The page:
“This is another example of where the Congress ends up looking as if it is irrelevant,” he said. “Whether it’s the Department of the Interior, [Environmental Protection Agency] or going to war with Libya, the president seems to regard Congress as if it is irrelevant.”
Chaffetz criticized fellow Republicans for being “noticeably silent on this issue” but speculated that fiscal conservatives could join the movement against involvement in Libya.
“The cost will be an issue because it has nothing to do with our national security,” he said. “I haven’t heard anyone even pretend to make the case that is why we are doing this.”
White House officials maintain that Obama has the authority to launch strikes in Libya given the limited scope of the operation.
During a press briefing Sunday in Rio de Janeiro, where the president was promoting trade, national security adviser Tom Donilon said the administration is keeping Congress “fully informed as to what we are pursuing” in Libya but stopped short of saying Obama needs a Congressional sign-off for the type of action being taken.
“Consultation with Congress is important” in terms of defining the role the United States will play in the Libya attacks and in defining the outcome, Donilon said. “The administration welcomes the support of Congress in whatever form that they want to express that support.”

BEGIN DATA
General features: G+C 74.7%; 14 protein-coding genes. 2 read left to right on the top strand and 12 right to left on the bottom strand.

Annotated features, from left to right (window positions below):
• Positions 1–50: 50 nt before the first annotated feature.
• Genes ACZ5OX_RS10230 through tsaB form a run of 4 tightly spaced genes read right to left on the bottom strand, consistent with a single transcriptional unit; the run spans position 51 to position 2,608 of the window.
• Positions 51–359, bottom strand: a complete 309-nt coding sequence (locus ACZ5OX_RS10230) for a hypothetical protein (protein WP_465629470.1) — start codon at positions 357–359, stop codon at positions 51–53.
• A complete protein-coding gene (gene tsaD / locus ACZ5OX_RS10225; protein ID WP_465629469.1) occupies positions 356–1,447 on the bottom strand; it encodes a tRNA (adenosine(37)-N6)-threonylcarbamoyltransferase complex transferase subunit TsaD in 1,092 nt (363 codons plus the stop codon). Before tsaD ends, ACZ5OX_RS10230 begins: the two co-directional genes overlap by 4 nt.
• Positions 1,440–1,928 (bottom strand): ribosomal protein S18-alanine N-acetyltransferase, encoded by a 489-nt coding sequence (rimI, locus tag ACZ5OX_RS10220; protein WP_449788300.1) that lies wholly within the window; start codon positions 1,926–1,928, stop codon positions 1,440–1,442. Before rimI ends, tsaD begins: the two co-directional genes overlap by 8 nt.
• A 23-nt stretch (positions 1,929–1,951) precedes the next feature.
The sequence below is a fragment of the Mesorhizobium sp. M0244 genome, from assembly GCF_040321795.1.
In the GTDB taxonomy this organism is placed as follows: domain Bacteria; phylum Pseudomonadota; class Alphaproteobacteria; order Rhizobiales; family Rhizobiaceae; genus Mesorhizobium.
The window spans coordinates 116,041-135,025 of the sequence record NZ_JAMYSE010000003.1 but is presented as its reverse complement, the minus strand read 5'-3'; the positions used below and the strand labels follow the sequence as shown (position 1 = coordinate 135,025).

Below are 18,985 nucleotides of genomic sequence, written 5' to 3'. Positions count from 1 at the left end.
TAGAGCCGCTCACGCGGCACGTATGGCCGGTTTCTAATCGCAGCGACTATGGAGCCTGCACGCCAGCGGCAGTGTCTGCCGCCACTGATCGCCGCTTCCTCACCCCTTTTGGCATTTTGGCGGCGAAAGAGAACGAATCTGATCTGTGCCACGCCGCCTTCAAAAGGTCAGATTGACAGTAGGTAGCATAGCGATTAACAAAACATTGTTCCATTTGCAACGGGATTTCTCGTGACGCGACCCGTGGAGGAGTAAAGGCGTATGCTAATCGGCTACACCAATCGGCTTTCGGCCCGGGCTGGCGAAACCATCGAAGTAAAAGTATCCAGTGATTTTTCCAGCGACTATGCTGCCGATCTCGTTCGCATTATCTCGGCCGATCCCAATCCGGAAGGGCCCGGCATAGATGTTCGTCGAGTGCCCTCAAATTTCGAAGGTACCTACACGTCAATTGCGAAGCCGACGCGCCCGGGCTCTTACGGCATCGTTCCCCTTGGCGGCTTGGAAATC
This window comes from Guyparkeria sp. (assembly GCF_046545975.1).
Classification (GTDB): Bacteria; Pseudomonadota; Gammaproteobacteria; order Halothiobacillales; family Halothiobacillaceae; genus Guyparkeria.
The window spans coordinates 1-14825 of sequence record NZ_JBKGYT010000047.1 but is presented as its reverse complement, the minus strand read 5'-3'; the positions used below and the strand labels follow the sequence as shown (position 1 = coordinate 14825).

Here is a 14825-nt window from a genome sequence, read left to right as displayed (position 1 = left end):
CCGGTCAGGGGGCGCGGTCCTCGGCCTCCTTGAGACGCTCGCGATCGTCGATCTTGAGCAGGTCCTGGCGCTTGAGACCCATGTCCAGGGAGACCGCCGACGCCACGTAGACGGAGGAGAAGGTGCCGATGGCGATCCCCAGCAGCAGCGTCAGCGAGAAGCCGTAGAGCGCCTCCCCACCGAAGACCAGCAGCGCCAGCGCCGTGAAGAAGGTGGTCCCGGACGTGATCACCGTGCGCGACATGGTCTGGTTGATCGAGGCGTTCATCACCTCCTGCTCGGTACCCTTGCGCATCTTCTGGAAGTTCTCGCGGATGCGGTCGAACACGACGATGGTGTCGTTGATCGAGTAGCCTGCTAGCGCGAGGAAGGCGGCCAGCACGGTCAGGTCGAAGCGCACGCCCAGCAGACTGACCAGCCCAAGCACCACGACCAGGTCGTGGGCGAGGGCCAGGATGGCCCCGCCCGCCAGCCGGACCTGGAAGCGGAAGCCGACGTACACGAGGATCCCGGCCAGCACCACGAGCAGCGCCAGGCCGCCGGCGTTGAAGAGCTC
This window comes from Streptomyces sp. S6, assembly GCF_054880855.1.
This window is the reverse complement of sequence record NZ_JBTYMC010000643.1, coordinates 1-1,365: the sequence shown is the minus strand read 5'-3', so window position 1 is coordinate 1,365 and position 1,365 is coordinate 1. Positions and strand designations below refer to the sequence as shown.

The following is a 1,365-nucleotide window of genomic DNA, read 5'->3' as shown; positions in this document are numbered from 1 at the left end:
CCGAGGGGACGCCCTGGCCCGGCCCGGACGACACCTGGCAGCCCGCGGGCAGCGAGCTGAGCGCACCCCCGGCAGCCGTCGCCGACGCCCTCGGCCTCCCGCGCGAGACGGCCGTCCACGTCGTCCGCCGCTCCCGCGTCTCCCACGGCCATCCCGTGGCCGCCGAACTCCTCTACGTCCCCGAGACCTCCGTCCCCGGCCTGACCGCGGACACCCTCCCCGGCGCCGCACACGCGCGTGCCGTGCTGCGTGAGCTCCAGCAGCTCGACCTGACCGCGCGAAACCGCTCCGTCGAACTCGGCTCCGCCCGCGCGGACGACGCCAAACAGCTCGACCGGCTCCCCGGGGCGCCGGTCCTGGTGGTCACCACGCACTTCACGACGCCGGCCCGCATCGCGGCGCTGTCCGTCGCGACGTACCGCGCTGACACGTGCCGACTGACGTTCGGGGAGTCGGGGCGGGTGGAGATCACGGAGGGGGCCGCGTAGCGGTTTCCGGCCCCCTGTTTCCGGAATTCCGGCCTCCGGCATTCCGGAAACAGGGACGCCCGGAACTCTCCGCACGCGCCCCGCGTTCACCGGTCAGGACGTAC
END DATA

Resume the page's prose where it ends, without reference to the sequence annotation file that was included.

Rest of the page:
But given the limited “scope, duration and task” of the operation, it “does fall in the president’s authorities” to move forward with military action, he added.
Donilon noted that the situation in Libya escalated Thursday night, when lawmakers were leaving Capitol Hill and when the U.N. Security Council passed a resolution calling for the no-fly zone. Obama responded by calling Hill leaders Friday to consult with them on the situation, he said, and administration officials called them again Saturday.
In addition, the president plans to transfer authority to coalition partners “in a matter of days, not weeks,” to carry out further military operations in the region, Donilon said.
“But the administration welcomes expressions of support in whatever form that the Congress wants to have those,” he added.
Obama continues to emphasize that the United States is only part of a broader international coalition trying to stop Libyan leader Moammar Gaddafi from inflicting violence on his people.
“We are one of the partners among many to ensure the no-fly zone is enforced,” Obama said during a Monday press briefing in Santiago, Chile.
The president sent a letter to Congress later Monday to reiterate what Donilon told reporters earlier: The president has the constitutional authority to pursue limited military action like the mission in Libya.
“The United States has not deployed ground forces into Libya,” he wrote in the letter addressed to President Pro Tem Daniel Inouye (D-Hawaii) and Speaker John Boehner (R-Ohio). “United States forces are conducting a limited and well-defined mission in support of international efforts to protect civilians and prevent a humanitarian disaster.”